Article in English | EMBASE | ID: covidwho-2064276

ABSTRACT

Objectives Giant cell arteritis (GCA) and polymyalgia rheumatica (PMR) are overlapping autoinflammatory diseases affecting people over 50 years. The diseases are treated with immunosuppressive drugs such as prednisolone, methotrexate, leflunomide and tocilizumab. In this study, we assessed the immunogenicity and safety of SARS-CoV-2 vaccinations in these diseases (based on humoral and cellular immunity). Methods Patients (n=45 GCA, n=33 PMR) visited the outpatient clinic twice: pre-vaccination and 4 weeks after the second dose (BNT162b2 or ChAdOx1 vaccine). Patients with previous SARS-CoV-2 infection were excluded. In both pre-vaccination and post-vaccination samples, anti-Spike antibody concentrations were assessed and compared with age-, sex-and vaccine-matched control groups (n=98). In addition, the frequency of SARS-CoV-2 Spike-specific T-cells was assessed by IFN-gammaELIspot assay, and side effects and disease activity were recorded. Results GCA/PMR patients did not have reduced antibody concentrations compared with controls. However, linear regression analysis revealed a significant association of methotrexate and >10 mg/day prednisolone use with lower antibody concentrations in GCA/PMR patients. Evidence of cellular immunity, as assessed by ELIspot assay, was found in 67% of GCA/PMR patients. Patients using >10 mg/day prednisolone had reduced cellular immunity. Importantly, vaccination did not lead to significant side effects or changes in disease activity. Conclusions SARS-CoV-2 vaccination was safe for GCA/PMR patients and immunogenicity was comparable to other older individuals. However, patients using methotrexate and particularly >10 mg/day prednisolone did show lower vaccine responses, which corroborates findings in other autoinflammatory patient populations. These patients may therefore be at higher risk of (potentially even severe) breakthrough SARS-CoV-2 infection. Copyright ©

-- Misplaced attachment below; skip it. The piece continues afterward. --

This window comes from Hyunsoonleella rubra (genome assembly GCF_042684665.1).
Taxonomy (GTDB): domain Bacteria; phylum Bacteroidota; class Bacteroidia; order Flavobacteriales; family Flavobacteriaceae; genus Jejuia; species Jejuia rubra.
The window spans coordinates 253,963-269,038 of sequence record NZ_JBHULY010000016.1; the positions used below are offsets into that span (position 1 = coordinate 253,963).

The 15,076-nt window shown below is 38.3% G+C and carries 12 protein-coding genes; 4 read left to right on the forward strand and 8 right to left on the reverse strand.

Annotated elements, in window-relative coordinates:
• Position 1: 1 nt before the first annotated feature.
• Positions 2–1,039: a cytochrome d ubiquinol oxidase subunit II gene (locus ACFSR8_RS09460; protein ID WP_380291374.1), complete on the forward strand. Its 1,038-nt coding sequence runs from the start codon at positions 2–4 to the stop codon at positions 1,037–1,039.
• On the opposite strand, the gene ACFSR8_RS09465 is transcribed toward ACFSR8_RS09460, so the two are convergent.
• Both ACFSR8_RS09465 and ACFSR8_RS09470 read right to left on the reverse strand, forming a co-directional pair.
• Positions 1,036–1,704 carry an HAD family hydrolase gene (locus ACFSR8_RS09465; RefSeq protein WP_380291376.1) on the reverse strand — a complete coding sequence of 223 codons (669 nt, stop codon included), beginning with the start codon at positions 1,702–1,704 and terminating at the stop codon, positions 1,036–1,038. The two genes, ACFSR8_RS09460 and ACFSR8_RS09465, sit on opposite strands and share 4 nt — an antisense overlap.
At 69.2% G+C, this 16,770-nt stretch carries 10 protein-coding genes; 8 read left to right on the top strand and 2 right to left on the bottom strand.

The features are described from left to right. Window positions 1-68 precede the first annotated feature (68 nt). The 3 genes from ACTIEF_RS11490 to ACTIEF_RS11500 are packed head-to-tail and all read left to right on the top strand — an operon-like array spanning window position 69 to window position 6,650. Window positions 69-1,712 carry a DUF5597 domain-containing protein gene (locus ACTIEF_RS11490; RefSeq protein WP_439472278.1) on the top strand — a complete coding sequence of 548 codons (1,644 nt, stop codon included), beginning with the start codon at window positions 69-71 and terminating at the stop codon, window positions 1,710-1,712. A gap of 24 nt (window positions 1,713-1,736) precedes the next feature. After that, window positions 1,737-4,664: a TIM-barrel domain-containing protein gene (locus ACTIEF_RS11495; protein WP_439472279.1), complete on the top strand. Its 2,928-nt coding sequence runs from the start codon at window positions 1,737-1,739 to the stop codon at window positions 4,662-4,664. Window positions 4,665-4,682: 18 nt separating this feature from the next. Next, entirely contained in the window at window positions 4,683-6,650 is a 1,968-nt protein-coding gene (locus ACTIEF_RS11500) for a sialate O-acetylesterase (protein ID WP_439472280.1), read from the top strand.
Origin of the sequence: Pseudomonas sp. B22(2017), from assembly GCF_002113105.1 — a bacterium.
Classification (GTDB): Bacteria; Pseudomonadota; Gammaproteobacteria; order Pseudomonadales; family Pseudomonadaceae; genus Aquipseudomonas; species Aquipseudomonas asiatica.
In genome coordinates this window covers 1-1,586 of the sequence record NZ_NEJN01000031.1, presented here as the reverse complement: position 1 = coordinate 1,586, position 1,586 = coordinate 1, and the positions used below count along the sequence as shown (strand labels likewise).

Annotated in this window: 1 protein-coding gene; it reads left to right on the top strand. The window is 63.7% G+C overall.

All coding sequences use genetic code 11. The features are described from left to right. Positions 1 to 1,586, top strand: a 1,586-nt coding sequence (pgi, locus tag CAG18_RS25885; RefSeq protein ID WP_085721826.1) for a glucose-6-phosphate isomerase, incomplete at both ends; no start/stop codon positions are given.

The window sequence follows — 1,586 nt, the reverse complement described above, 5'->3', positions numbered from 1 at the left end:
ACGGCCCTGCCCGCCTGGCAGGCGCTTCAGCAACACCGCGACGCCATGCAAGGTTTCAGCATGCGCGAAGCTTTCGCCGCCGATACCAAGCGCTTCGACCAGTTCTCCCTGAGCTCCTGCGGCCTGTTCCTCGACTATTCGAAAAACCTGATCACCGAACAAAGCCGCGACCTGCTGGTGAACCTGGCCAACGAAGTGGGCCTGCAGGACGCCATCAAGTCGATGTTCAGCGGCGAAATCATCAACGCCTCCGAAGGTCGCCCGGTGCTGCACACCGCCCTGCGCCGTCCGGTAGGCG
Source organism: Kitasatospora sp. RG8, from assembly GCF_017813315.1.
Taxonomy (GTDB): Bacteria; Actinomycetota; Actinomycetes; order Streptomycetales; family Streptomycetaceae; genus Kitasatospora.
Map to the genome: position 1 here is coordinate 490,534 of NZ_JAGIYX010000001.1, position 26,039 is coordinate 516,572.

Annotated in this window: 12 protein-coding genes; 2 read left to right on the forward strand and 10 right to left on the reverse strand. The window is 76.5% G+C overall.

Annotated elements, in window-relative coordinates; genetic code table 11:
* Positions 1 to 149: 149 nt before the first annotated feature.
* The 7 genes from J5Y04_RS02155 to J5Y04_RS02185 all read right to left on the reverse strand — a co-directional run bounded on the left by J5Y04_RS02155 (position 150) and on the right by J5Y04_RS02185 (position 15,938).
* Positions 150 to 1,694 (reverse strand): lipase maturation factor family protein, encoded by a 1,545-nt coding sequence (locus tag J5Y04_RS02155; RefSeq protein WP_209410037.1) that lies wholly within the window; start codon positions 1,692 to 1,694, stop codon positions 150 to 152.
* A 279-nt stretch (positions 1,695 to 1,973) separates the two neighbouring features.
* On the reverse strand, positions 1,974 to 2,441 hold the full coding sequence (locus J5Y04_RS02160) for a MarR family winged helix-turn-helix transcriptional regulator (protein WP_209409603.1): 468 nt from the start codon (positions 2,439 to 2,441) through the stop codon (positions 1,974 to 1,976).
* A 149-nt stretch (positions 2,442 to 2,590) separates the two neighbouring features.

16.
BMJ Open ; 12(9), 2022.
Article in English | EMBASE | ID: covidwho-2064156

ABSTRACT